If you recall, I asked, no, that’s not right, I begged the Houston Chronicle’s newest hire, Ericia Grieder, to take a look at the issue and render a verdict. I did that because I knew from past experience that she is (a) an expert on economic issues, (b) she is new to the city and the issue and (c) she really doesn’t care if you are a liberal or a conservative, she’ll call the balls and strikes as she sees them (heh, I had to get a baseball reference in there, right?). I even committed to purchasing a subscription to the Chron if she would write about it. She did and I did. Here is part of what she had to say:
Everyone agrees that Houston needs pension reform. The city has three public pension funds, for police, firefighters, and municipal employees. They are, as it stands, only 55 percent funded. The unfunded liabilities work out to $15.7 billion. The city’s share of that would be up to $8.2 billion, depending on how shrewd the fund’s managers might be.
Sylvester Turner campaigned on the issue while running for mayor in 2015, and the pension obligation bonds are part of the plan he proposed this year and pursued in the 85th Legislature. The result, after extensive negotiations, was Senate Bill 2190, authored by state Sen. Joan Huffman, R-Houston. Its terms call for city employees to contribute more to their pension funds and accept $1.8 billion in benefit cuts in exchange for an infusion of cash via the pension obligation bonds. It also limits the risk of future cost increases, through a financial corridor provision that caps the city’s contribution rates.
The deal itself is not perfect, for a variety of reasons, and conservatives may see it as a Band-Aid, because city employees would still be enrolled in defined-benefits plans. Fiscal conservatives are wary of that approach, in general, because if the benefits are defined, the costs of the plan itself are necessarily indeterminate. They can easily be higher than expected, and often are.
All of this raises some reasonable questions about the city leaders urging voters to approve the pension obligation bonds, as it might if someone asked you for a loan so they can pay off their credit card. Another loan, that is; Houston already has about $600 million in outstanding pension obligation debt.
“Issuing the bonds eternalizes a failed pension system,” argues Bill Frazer, who ran for city controller in 2015.
I can see where he’s coming from.
Still, I disagree with his conclusion. A billion dollars is a lot of money, but Houston voters are already on the hook for more than that. And passage of Proposition A would help lessen the burden, in addition to its sting. Interest rates are low. Houston’s municipal debt has a decent credit rating. The deal, as mentioned, includes significant benefit cuts – which can be rescinded, if the city doesn’t come through with the pension obligation bonds.
In my view, the passage of Proposition A would be a good thing for Houston. The measure is reasonable in itself, and it’s only one part of the pension reform deal – a deal which may not be perfect, but is already done.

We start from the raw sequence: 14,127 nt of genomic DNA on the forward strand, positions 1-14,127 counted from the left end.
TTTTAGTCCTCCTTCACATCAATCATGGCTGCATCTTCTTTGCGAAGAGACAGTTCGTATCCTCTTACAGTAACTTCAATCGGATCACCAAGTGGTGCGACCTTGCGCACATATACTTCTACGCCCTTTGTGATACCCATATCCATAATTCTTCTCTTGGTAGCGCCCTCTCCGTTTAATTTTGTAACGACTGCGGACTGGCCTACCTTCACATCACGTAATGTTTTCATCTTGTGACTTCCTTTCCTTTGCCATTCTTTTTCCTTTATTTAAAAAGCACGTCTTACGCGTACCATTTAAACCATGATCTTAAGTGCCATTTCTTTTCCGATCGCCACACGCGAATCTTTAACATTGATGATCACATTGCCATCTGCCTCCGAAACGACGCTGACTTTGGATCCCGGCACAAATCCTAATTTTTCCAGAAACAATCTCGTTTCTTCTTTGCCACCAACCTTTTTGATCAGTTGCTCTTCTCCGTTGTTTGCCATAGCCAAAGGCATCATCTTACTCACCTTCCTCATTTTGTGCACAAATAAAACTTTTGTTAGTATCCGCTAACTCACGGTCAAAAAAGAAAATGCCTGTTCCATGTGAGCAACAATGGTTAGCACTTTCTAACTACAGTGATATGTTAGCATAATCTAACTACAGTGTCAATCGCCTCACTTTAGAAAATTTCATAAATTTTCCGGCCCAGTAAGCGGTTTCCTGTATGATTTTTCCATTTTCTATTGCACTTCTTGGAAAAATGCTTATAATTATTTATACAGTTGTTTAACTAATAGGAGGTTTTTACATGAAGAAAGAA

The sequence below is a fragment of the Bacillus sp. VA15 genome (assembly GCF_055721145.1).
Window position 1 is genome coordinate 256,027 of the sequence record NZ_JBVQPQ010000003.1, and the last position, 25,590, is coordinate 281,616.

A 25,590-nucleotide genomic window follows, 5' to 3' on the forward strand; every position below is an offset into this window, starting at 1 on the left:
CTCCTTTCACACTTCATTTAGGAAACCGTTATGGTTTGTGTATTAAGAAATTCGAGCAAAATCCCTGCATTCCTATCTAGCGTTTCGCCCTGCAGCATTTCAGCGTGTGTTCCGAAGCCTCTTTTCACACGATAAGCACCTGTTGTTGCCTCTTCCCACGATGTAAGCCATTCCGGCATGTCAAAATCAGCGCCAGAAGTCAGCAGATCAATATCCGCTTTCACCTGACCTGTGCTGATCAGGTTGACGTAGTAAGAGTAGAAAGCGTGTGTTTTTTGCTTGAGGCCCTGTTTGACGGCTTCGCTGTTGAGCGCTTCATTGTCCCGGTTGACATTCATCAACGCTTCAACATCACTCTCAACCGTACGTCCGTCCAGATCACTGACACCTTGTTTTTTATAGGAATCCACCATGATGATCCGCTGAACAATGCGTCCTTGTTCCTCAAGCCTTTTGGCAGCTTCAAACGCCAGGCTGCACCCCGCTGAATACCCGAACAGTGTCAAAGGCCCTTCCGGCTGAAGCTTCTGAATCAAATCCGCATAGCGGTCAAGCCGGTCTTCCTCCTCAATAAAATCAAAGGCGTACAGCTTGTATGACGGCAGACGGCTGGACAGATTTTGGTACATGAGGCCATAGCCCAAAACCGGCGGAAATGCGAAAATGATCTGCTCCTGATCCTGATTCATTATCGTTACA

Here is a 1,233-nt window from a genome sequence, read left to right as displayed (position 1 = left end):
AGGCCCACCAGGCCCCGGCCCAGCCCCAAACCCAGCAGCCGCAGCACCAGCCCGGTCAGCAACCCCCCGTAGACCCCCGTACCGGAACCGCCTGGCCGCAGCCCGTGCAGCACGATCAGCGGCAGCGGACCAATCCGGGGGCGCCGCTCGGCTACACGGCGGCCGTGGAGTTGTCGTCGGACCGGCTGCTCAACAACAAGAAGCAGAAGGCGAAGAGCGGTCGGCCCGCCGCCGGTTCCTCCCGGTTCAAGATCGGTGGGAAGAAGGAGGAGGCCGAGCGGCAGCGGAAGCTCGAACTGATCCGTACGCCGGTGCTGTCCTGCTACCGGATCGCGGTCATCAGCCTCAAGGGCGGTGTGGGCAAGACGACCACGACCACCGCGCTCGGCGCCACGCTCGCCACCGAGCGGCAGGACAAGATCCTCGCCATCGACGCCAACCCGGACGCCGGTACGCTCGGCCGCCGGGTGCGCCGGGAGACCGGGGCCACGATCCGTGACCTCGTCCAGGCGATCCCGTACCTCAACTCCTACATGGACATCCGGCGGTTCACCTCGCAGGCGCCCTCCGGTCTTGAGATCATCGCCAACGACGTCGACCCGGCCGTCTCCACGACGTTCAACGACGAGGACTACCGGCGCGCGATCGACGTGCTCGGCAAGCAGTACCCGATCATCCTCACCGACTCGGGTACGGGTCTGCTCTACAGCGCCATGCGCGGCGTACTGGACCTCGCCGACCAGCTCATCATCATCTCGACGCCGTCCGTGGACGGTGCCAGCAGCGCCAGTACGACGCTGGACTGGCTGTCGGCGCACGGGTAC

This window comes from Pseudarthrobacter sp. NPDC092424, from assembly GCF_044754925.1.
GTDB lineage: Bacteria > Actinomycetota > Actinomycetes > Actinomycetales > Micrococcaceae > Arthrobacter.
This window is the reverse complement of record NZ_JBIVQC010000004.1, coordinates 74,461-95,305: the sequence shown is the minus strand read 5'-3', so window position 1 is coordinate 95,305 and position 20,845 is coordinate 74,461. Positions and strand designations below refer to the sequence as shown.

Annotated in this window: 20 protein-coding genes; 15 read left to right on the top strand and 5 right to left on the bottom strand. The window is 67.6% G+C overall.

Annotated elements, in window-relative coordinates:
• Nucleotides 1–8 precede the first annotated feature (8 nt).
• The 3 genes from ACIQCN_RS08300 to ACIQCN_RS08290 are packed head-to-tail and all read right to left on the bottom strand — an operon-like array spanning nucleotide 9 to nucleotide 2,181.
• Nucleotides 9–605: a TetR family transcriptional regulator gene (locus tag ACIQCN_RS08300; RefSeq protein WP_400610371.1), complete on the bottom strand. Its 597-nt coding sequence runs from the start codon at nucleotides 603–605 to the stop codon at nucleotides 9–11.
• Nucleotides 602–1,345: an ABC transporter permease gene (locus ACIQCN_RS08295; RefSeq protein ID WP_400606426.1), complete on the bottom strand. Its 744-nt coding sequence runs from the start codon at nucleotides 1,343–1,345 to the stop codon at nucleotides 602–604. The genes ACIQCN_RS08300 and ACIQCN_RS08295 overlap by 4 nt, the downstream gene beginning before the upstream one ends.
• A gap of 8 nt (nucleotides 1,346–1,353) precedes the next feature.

A couple of things that she writes stand out to me. First, as I told you, she will listen to all sides (if you click on the link to the full article, you’ll see more of that). Second, she doesn’t hyperventilate over it, she simply states her opinion after reviewing it. And lastly, she distills it down to the essence of the issue: is it good for the city?
Clearly the issuance of these bonds (substituting high cost debt for low cost debt and future concessions from employee unions) is a net positive for the city. No serious observer can make a case against that basic premise.
Most of the opposition is based upon the fact that the City of Houston has been controlled by liberal Democrats for many years. Something along the lines of ‘you get what you ask for’. And that is completely true. But finally, after years of neglect, conservative Republicans have stepped in and come up with a plan that, while certainly not perfect and certainly not all encompassing, is good for the city’s future. Which means that it is good for the taxpayers in the city.
Hopefully the voters will agree with conservative Republican State Rep. Jim Murphy and vote for Prop A.
I heard that ad today on the Charlie Pallilo sports talk show on 94.1 FM in Houston. Talk about a micro targeted ad! Whomever is running that campaign is seriously good at recognizing who votes and who doesn’t. If you even know that Pallilo is back on the air and you tune in to a small FM station to listen to his highly analytical sports commentary, there is a high probability that you are a voter. In fact, as a political nerd, I’d guess it was close to 100%.
I was thrilled because some of us have been advocating for years that Harris County Republicans should spread their wings beyond conservative political talk radio. As best as I can remember, Harris County Judge Ed Emmett is the only Republican to recognize this, appearing multiple times on sports talk radio. Listening to Rep. Murphy’s ad and knowing that Republicans can indeed adapt to the politics of a purple county is very heartening.
Hopefully, Republicans will cast aside their inclination to oppose anything that Democrats propose, look at the facts at hand and vote FOR Prop A.
It really is good for the city.